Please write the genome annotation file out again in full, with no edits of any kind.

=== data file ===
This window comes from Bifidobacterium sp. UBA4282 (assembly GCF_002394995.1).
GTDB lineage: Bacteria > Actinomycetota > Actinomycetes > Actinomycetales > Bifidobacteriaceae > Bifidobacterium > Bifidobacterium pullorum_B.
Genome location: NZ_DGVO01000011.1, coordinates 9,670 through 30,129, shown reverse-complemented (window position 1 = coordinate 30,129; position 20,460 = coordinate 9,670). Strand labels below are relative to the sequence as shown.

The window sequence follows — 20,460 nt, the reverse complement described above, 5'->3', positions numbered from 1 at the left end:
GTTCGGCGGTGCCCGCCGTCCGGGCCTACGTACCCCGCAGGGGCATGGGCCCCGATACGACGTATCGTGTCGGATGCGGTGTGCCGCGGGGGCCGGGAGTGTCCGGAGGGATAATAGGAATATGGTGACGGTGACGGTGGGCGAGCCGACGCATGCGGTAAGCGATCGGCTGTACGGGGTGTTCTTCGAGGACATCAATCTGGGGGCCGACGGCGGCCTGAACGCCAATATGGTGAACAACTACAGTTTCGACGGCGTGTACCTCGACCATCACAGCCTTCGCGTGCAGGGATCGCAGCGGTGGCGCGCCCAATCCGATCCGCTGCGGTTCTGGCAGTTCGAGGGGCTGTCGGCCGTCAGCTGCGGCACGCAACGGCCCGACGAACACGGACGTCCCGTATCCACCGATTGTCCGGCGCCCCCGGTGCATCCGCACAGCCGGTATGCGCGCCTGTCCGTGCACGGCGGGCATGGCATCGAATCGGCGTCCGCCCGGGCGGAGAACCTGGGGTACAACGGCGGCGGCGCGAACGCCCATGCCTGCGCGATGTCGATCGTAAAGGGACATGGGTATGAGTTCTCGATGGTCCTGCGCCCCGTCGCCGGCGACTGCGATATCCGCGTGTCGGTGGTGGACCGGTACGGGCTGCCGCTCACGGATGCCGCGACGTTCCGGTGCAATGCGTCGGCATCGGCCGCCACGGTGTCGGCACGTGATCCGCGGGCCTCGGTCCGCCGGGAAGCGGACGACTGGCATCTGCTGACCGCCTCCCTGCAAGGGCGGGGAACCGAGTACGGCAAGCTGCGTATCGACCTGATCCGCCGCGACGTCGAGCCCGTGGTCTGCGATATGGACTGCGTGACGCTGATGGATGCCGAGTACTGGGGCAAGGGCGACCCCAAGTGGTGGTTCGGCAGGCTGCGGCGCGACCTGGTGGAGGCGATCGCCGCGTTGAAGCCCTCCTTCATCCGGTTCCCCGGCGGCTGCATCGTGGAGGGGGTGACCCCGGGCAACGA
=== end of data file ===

This window comes from Bifidobacterium sp. UBA4282 (assembly GCF_002394995.1).
GTDB lineage: Bacteria > Actinomycetota > Actinomycetes > Actinomycetales > Bifidobacteriaceae > Bifidobacterium > Bifidobacterium pullorum_B.
Genome location: NZ_DGVO01000011.1, coordinates 9,670 through 30,129, shown reverse-complemented (window position 1 = coordinate 30,129; position 20,460 = coordinate 9,670). Strand labels below are relative to the sequence as shown.

The window sequence follows — 20,460 nt, the reverse complement described above, 5'->3', positions numbered from 1 at the left end:
GTTCGGCGGTGCCCGCCGTCCGGGCCTACGTACCCCGCAGGGGCATGGGCCCCGATACGACGTATCGTGTCGGATGCGGTGTGCCGCGGGGGCCGGGAGTGTCCGGAGGGATAATAGGAATATGGTGACGGTGACGGTGGGCGAGCCGACGCATGCGGTAAGCGATCGGCTGTACGGGGTGTTCTTCGAGGACATCAATCTGGGGGCCGACGGCGGCCTGAACGCCAATATGGTGAACAACTACAGTTTCGACGGCGTGTACCTCGACCATCACAGCCTTCGCGTGCAGGGATCGCAGCGGTGGCGCGCCCAATCCGATCCGCTGCGGTTCTGGCAGTTCGAGGGGCTGTCGGCCGTCAGCTGCGGCACGCAACGGCCCGACGAACACGGACGTCCCGTATCCACCGATTGTCCGGCGCCCCCGGTGCATCCGCACAGCCGGTATGCGCGCCTGTCCGTGCACGGCGGGCATGGCATCGAATCGGCGTCCGCCCGGGCGGAGAACCTGGGGTACAACGGCGGCGGCGCGAACGCCCATGCCTGCGCGATGTCGATCGTAAAGGGACATGGGTATGAGTTCTCGATGGTCCTGCGCCCCGTCGCCGGCGACTGCGATATCCGCGTGTCGGTGGTGGACCGGTACGGGCTGCCGCTCACGGATGCCGCGACGTTCCGGTGCAATGCGTCGGCATCGGCCGCCACGGTGTCGGCACGTGATCCGCGGGCCTCGGTCCGCCGGGAAGCGGACGACTGGCATCTGCTGACCGCCTCCCTGCAAGGGCGGGGAACCGAGTACGGCAAGCTGCGTATCGACCTGATCCGCCGCGACGTCGAGCCCGTGGTCTGCGATATGGACTGCGTGACGCTGATGGATGCCGAGTACTGGGGCAAGGGCGACCCCAAGTGGTGGTTCGGCAGGCTGCGGCGCGACCTGGTGGAGGCGATCGCCGCGTTGAAGCCCTCCTTCATCCGGTTCCCCGGCGGCTGCATCGTGGAGGGGGTGACCCCGGGCAACGA